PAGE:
Counties, timber company exchange property

Counties, timber company exchange property

 

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Private land in Lincoln, Benton and Polk counties has been exchanged for state land to allow for better road placement and easier management. // PHOTO COURTESY OF OREGON DEPARTMENT OF FORESTRY

After almost two years of negotiations, Corvallis-based Starker Forests will exchange 2,095 acres of land in Lincoln, Benton and Polk counties for 1,904 acres of state-owned land. Exchanging small pieces of land gets rid of jigsaw-puzzle property lines, which allows for better road placement, says Marc Vomocil, spokesman for the timber company.

Both parties feel the exchange will make management of the land easier. The city of Cannon Beach also entered into negotiations with the Department of Forestry in 2008 concerning 805 acres of land.
Vomocil says a similar exchange between two private companies could have been completed in six to 12 months. Additional appraisals and public hearings slow the process. Also, counties must have a balanced value of land traded because they receive some of the revenue generated by the land.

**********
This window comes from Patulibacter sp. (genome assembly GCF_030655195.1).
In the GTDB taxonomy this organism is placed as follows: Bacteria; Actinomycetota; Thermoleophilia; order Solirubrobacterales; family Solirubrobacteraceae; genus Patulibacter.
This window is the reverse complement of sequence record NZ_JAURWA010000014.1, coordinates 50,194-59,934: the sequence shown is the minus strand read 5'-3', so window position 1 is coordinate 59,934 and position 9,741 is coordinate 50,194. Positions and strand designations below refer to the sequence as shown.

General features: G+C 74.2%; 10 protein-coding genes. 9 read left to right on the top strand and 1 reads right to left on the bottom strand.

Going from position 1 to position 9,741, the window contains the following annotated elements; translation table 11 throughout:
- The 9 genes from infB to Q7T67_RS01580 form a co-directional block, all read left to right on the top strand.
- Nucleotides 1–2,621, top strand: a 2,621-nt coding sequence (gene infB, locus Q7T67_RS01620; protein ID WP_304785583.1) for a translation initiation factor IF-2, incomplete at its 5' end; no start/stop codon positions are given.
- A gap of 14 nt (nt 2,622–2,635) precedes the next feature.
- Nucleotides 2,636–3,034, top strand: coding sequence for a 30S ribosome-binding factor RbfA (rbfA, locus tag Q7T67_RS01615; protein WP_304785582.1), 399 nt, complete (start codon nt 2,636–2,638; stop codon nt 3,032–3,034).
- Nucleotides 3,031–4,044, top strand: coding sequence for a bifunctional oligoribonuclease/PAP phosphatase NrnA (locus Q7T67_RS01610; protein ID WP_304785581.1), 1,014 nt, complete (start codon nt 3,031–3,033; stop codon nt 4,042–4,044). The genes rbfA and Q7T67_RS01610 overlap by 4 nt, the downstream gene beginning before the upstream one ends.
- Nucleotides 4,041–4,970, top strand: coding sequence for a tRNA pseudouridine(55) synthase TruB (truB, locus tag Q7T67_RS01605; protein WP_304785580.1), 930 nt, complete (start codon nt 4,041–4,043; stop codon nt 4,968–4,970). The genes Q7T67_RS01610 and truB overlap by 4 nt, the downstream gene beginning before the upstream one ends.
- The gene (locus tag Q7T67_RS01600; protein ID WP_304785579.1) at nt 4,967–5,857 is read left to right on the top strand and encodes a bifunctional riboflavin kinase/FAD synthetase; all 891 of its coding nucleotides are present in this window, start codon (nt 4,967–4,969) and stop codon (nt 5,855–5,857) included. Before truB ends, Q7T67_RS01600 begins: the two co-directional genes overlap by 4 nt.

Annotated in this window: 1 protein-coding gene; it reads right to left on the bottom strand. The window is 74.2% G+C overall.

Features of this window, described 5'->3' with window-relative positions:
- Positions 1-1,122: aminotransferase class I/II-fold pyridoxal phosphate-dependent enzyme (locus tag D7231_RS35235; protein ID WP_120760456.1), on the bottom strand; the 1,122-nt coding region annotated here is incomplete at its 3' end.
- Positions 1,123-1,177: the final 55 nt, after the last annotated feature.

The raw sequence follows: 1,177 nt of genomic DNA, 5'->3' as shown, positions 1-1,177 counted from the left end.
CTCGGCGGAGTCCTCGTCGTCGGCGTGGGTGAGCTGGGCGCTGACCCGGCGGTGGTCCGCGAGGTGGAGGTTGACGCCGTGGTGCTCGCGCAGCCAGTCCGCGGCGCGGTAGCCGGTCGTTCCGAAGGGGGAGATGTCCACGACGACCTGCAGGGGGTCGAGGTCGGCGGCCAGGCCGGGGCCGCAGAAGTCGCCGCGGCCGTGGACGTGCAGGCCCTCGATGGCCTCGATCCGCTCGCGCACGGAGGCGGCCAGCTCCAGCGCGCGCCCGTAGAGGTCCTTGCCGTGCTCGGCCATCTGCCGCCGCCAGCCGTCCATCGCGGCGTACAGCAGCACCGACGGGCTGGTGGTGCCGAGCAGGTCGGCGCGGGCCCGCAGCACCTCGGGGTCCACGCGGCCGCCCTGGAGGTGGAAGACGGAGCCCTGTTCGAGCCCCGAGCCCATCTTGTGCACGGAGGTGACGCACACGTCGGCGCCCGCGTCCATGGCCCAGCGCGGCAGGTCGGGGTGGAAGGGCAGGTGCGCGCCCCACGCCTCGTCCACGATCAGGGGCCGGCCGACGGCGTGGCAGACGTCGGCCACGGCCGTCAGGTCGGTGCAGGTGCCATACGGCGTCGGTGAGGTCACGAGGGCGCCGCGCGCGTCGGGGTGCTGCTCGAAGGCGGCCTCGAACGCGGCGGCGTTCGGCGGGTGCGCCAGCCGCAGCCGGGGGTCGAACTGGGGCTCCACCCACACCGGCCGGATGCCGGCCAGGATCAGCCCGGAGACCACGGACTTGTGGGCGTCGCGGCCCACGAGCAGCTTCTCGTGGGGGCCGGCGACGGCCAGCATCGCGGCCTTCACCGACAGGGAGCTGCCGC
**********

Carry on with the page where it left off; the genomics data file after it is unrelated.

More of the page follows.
“Patience is the key,” says Mike Totey of the Department of Forestry.

Land negotiations are a balancing act. The value of the timber and the land are the major concerns, but biological assessments and recreational value must also be considered. Third-party appraisals must be used to ensure a fair assessment, and they aren’t cheap. The Cannon Beach exchange cost approximately $70,000. Then, to ensure the state doesn’t lose valuable mineral deposits, what lies beneath the forest must be considered. Final approval has to go through the state land board because it owns the mineral rights.

After the appraisals are completed, the negotiations begin. In the Starker Forests exchange, the state’s land was valued at over   $1.1 million more than Starker’s land. Timber will compensate the state for the loss and will have to be harvested within seven years, a stipulation of the contract. In the Cannon Beach exchange, the city will pay the state $51,000 to make up the difference.

Everyone involved is glad the negotiations are coming to a close. “It’s one less project on my desk,” Vomocil says. “We’ll be able to reap the benefits of the consolidation.”

CORY MIMMS